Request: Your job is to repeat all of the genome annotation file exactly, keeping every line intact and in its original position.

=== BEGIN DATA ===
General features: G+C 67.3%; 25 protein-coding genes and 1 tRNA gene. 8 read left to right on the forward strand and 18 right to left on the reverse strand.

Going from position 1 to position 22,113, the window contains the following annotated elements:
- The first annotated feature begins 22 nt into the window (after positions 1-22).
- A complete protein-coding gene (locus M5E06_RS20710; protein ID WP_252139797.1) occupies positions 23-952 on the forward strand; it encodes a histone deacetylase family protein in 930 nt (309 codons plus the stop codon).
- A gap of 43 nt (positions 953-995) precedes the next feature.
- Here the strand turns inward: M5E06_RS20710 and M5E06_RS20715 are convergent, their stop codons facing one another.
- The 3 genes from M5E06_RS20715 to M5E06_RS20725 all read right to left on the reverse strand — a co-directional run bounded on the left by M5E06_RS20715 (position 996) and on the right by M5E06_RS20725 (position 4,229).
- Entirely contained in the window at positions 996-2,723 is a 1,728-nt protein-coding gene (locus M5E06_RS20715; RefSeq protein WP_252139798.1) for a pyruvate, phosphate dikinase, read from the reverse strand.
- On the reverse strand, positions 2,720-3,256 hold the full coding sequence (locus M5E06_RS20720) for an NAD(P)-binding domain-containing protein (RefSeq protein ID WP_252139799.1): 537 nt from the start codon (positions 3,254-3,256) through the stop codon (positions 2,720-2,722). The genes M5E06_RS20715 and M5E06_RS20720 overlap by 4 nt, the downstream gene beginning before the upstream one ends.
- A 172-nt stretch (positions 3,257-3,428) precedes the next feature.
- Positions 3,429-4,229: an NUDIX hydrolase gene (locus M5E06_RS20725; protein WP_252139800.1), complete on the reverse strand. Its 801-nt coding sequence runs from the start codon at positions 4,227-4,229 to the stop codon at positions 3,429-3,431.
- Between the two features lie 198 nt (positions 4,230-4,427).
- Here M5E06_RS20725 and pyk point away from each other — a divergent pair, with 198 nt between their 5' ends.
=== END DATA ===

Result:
General features: G+C 67.3%; 25 protein-coding genes and 1 tRNA gene. 8 read left to right on the forward strand and 18 right to left on the reverse strand.

Going from position 1 to position 22,113, the window contains the following annotated elements:
- The first annotated feature begins 22 nt into the window (after positions 1-22).
- A complete protein-coding gene (locus M5E06_RS20710; protein ID WP_252139797.1) occupies positions 23-952 on the forward strand; it encodes a histone deacetylase family protein in 930 nt (309 codons plus the stop codon).
- A gap of 43 nt (positions 953-995) precedes the next feature.
- Here the strand turns inward: M5E06_RS20710 and M5E06_RS20715 are convergent, their stop codons facing one another.
- The 3 genes from M5E06_RS20715 to M5E06_RS20725 all read right to left on the reverse strand — a co-directional run bounded on the left by M5E06_RS20715 (position 996) and on the right by M5E06_RS20725 (position 4,229).
- Entirely contained in the window at positions 996-2,723 is a 1,728-nt protein-coding gene (locus M5E06_RS20715; RefSeq protein WP_252139798.1) for a pyruvate, phosphate dikinase, read from the reverse strand.
- On the reverse strand, positions 2,720-3,256 hold the full coding sequence (locus M5E06_RS20720) for an NAD(P)-binding domain-containing protein (RefSeq protein ID WP_252139799.1): 537 nt from the start codon (positions 3,254-3,256) through the stop codon (positions 2,720-2,722). The genes M5E06_RS20715 and M5E06_RS20720 overlap by 4 nt, the downstream gene beginning before the upstream one ends.
- A 172-nt stretch (positions 3,257-3,428) precedes the next feature.
- Positions 3,429-4,229: an NUDIX hydrolase gene (locus M5E06_RS20725; protein WP_252139800.1), complete on the reverse strand. Its 801-nt coding sequence runs from the start codon at positions 4,227-4,229 to the stop codon at positions 3,429-3,431.
- Between the two features lie 198 nt (positions 4,230-4,427).
- Here M5E06_RS20725 and pyk point away from each other — a divergent pair, with 198 nt between their 5' ends.